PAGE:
Livestream recording of “Financing Climate Ambition in the context of COVID-19”. A sustained green, resilient recovery from COVID-19 requires significant investments to scale and achieve economy-wide transformation, particularly in developing and emerging markets. Delivering this sustainable recovery and creating new opportunities for growth will involve accelerating the transition towards a low-carbon, resilient future that is already underway. Since its inception in 2010, the Petersberg Climate Dialogue has provided a forum for high-level political discussions, focusing both on the international climate negotiations and on advancing climate action on the ground. This year, the Petersberg Climate Dialogue will be held virtually for the first time, and will focus on climate ambition in the context of a green, resilient recovery. See, in particular Mark Carmey from 41.43 He asks “what can we do to drice climate finance in support of the transition to a net zero economy?” A related question is what will be the economics of a post-Covid world? The new economy will require a massive reallocation of capital. It provides an opportunity to require companies and sectors to have net zero transition plans. The aim of his work on Cop-26 is to ensure that every financial decision takes climate into account. 120 countries have committed to net zero. That means every company, every sector, every pension fund in those countries should have a net zero plan which it has disclosed. When countries are designing their recovery strategies they would do well to use this new financial framework that is centred around the transition to net zero because that will amplify the effectiveness. Once the war against Covid in won our ambition should be to build a planet fit for our grandchildren.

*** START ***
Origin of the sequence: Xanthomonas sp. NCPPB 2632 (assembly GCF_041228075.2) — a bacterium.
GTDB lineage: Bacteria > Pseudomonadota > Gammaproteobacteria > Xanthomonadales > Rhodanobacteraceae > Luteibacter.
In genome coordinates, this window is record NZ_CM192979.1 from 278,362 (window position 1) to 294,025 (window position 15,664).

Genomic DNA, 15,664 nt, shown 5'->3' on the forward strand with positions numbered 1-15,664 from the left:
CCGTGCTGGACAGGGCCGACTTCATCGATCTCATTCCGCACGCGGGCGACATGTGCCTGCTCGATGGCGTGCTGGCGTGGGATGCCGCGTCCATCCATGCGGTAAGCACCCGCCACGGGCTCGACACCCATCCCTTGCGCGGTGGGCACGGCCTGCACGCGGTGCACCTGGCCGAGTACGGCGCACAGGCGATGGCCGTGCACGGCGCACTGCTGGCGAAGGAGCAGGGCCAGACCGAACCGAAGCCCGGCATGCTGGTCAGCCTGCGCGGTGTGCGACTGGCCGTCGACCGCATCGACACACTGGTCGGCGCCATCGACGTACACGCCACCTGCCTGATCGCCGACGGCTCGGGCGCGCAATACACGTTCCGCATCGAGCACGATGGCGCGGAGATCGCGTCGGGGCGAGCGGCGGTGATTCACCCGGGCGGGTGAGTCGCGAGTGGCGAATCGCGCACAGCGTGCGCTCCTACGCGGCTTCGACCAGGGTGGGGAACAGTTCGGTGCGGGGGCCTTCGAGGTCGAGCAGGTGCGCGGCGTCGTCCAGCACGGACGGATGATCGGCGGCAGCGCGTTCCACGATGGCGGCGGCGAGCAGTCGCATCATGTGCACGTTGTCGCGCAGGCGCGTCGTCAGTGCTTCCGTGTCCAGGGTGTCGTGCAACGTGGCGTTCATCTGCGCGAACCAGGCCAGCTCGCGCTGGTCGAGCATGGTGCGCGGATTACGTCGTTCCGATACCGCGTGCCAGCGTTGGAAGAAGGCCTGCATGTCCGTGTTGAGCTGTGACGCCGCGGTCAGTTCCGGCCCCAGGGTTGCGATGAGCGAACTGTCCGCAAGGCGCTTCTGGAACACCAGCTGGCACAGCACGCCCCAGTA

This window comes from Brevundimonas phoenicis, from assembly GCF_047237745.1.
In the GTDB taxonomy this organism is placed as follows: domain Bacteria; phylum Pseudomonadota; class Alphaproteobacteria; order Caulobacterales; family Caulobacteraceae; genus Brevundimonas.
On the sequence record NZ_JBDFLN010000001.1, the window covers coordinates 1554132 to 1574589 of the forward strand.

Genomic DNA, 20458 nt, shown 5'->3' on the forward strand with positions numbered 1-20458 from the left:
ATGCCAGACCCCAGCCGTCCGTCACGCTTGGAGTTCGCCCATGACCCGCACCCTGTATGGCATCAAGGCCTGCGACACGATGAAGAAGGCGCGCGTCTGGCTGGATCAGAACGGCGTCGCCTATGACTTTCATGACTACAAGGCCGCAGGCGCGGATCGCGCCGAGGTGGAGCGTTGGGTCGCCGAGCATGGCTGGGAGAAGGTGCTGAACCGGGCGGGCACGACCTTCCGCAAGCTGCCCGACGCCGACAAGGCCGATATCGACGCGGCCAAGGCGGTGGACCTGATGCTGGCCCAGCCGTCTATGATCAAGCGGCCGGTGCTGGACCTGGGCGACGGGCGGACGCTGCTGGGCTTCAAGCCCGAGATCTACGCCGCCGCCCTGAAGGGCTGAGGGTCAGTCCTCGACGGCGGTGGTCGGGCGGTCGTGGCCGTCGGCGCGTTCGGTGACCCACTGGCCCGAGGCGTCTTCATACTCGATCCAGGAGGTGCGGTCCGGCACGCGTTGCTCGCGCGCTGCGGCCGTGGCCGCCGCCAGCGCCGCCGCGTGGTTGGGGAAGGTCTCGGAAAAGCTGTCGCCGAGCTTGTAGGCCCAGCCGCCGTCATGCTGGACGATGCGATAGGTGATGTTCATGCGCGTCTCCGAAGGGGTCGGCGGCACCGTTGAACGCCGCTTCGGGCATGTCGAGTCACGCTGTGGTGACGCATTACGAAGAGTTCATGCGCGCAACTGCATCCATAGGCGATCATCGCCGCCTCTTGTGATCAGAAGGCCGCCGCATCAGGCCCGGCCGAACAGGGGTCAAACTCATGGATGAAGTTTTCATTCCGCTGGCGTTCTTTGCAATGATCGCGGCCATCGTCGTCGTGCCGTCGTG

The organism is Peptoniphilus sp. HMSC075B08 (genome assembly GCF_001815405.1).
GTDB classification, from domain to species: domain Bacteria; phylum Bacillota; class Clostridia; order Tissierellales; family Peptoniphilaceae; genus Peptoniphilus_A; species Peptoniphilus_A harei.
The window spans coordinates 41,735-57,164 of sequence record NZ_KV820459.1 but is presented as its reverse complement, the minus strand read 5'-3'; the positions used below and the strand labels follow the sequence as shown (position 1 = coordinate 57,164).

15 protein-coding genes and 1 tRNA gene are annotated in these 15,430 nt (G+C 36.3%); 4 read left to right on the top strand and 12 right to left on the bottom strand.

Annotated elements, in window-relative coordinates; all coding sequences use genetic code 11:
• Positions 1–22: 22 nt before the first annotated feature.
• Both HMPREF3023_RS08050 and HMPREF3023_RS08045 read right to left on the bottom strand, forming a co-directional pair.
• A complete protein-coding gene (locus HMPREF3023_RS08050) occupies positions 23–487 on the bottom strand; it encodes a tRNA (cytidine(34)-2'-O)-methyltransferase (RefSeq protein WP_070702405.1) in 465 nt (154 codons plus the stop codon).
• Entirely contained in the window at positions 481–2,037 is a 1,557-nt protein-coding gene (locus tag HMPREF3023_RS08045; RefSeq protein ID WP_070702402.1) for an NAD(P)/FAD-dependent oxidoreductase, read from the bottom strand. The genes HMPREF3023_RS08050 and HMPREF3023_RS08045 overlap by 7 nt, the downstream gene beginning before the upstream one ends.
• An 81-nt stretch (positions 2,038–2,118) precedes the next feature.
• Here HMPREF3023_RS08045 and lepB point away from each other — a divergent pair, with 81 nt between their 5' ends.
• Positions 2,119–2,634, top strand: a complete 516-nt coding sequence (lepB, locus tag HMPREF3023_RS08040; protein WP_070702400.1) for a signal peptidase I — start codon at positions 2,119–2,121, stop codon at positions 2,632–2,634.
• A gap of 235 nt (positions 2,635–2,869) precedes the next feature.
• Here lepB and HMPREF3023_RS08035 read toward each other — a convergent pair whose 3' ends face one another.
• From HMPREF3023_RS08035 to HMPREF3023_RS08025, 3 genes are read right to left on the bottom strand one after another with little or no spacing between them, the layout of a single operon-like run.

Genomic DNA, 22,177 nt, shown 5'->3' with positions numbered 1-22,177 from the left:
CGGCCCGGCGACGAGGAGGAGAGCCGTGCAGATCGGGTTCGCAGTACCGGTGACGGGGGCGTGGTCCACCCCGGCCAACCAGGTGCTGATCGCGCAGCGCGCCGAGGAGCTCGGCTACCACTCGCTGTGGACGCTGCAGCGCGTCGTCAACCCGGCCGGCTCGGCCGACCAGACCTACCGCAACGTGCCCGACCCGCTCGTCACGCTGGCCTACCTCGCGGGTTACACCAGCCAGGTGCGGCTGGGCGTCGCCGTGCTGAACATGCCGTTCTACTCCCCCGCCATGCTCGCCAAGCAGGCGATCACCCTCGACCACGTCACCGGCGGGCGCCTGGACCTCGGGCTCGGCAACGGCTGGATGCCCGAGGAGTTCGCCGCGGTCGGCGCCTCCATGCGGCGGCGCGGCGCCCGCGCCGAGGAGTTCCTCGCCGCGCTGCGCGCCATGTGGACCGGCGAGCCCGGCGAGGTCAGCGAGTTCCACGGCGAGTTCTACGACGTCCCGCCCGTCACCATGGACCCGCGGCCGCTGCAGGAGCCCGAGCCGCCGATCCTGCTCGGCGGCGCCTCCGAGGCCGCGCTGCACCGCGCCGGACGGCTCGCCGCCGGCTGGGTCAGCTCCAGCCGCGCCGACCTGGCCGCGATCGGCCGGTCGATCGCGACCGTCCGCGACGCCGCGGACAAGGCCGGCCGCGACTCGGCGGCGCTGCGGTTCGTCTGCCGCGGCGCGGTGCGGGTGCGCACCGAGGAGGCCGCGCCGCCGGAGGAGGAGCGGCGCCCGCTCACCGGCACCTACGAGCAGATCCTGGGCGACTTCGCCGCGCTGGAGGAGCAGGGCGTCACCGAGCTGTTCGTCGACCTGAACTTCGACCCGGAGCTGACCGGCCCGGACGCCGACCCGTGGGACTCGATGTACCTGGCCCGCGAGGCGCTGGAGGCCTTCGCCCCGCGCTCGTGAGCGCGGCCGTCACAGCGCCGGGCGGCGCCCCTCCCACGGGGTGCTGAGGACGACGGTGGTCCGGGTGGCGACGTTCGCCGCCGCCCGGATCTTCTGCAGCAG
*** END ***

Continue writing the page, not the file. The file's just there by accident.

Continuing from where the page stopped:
Climate Policy Initiative 29th April 2020 read more »
Top regulator who steered banks’ revival after last crash has a new crisis mission: ‘My green energy plan to spark the economy back to life’. With the oil price at record lows, Lord Turner concedes that fossil fuels ‘are suddenly going to look cheap’ as travel resumes – potentially making a switch to cleaner energy less attractive. But he is adamant that investment in green fuel would create jobs and give Britain’s post-coronavirus economy a much-needed boost. For instance, a jobs cull in North Sea oil could be offset by transferring workers with marine engineering skills to building bases for offshore windfarms, he says. ‘North-west Europe is blessed with huge amounts of offshore wind potential, and both the UK and the rest of Europe should be planning for massive offshore wind developments in the North Sea that can give us green electricity at a low price,’ he says. ‘It’s a huge strategic opportunity.’ When pressed on whether the Government should bail out struggling companies, rather than letting some firms fail, it’s the first time his smooth theorising is rattled. ‘I’m not getting into the specifics of individual companies,’ he says testily. ‘But any company that receives a bailout should have green targets attached.’
Daily Mail 2nd May 2020 read more »
Ed Miliband: We know that the climate emergency is a challenge we can simply no longer afford to ignore. Let’s create an army of zero carbon workers, retraining and redeploying those who can’t work into different industries, from home insulation to wind turbine manufacture to tree planting.
Observer 3rd May 2020 read more »